In this helpful Court of Appeal decision, it was confirmed that no relationship of trust is created by an international money transfer between bank accounts, executed by a clearing system or correspondent bank.
The following principles were highlighted:
- Only in exceptional circumstances will a banking customer be able to establish that a bank holds funds under an express or ‘Quistclose’ trust;
- The basic banker-customer relationship is that of debtor and creditor, not trustee and beneficiary; and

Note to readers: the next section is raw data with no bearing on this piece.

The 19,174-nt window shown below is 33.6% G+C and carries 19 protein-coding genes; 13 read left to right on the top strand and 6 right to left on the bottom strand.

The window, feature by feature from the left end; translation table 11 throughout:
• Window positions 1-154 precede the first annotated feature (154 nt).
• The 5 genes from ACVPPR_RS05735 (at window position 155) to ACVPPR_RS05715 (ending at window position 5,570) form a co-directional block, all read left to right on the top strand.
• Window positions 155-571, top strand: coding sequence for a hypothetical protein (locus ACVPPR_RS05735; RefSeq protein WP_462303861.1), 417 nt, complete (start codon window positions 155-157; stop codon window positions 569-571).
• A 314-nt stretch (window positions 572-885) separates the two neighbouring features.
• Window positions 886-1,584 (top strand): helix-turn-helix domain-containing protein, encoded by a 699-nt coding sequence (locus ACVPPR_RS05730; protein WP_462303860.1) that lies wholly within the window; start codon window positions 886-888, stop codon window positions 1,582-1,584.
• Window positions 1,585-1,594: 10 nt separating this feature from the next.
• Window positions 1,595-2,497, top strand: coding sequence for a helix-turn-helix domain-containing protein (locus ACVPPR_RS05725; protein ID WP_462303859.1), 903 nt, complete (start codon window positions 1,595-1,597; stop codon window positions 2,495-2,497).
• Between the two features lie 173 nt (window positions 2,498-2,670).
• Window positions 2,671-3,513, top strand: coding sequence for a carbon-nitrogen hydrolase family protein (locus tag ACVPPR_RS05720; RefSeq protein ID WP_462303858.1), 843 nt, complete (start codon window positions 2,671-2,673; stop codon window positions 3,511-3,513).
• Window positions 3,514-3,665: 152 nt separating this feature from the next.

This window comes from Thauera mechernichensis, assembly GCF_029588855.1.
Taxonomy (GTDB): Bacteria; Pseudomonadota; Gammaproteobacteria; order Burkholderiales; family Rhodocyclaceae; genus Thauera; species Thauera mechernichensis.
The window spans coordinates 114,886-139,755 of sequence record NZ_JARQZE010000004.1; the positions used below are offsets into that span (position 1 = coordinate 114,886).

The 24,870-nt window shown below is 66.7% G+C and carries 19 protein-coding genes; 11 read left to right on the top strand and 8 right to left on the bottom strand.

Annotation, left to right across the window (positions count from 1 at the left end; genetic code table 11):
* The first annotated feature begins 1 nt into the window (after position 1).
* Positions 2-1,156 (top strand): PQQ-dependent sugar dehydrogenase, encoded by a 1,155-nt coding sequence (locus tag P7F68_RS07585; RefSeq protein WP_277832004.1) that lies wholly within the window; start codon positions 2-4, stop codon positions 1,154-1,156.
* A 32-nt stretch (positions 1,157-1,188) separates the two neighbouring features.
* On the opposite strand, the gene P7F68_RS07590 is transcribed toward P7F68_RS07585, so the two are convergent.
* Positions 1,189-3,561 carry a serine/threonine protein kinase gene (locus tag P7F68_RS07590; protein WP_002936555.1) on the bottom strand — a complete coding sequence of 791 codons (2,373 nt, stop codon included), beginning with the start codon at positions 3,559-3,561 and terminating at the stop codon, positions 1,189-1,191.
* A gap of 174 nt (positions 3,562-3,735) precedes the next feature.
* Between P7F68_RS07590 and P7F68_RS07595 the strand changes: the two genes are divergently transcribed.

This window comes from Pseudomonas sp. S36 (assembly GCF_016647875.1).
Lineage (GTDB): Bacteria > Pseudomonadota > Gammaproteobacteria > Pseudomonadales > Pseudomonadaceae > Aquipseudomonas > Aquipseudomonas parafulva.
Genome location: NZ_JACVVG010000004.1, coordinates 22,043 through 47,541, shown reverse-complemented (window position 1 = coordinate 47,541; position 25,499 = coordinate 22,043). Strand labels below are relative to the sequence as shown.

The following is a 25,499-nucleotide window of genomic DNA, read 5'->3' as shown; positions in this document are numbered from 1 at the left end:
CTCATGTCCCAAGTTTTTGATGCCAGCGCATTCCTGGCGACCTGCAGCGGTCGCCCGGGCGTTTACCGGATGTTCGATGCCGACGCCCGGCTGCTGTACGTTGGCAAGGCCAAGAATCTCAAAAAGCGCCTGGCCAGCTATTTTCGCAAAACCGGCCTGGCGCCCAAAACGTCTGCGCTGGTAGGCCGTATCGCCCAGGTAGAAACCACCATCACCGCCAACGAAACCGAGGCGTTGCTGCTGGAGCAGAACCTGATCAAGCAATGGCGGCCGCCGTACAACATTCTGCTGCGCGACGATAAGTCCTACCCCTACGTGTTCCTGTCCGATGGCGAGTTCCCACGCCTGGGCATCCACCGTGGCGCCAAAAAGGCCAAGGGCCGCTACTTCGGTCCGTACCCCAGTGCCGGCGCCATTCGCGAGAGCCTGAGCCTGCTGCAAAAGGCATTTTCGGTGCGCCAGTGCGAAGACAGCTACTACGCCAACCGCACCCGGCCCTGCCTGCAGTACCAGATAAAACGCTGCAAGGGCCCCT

- In this case, the Court construed the execution of the customer’s payment through a correspondent bank (and the associated steps) as standard 'bookkeeping' rather than an express segregation of funds.
Stephenson Harwood comment
This reversal of the High Court’s decision is a useful decision for banks and re-states previous case law on the basic banker-customer relationship.
If a trust had been held to have been created in the present case then it was difficult to see why it was not created in almost every other international funds transfer case involving correspondent banks, or indeed every bank transfer involving a bank-to-bank stage coupled with some sort of transfer instruction identifying the ultimate recipient.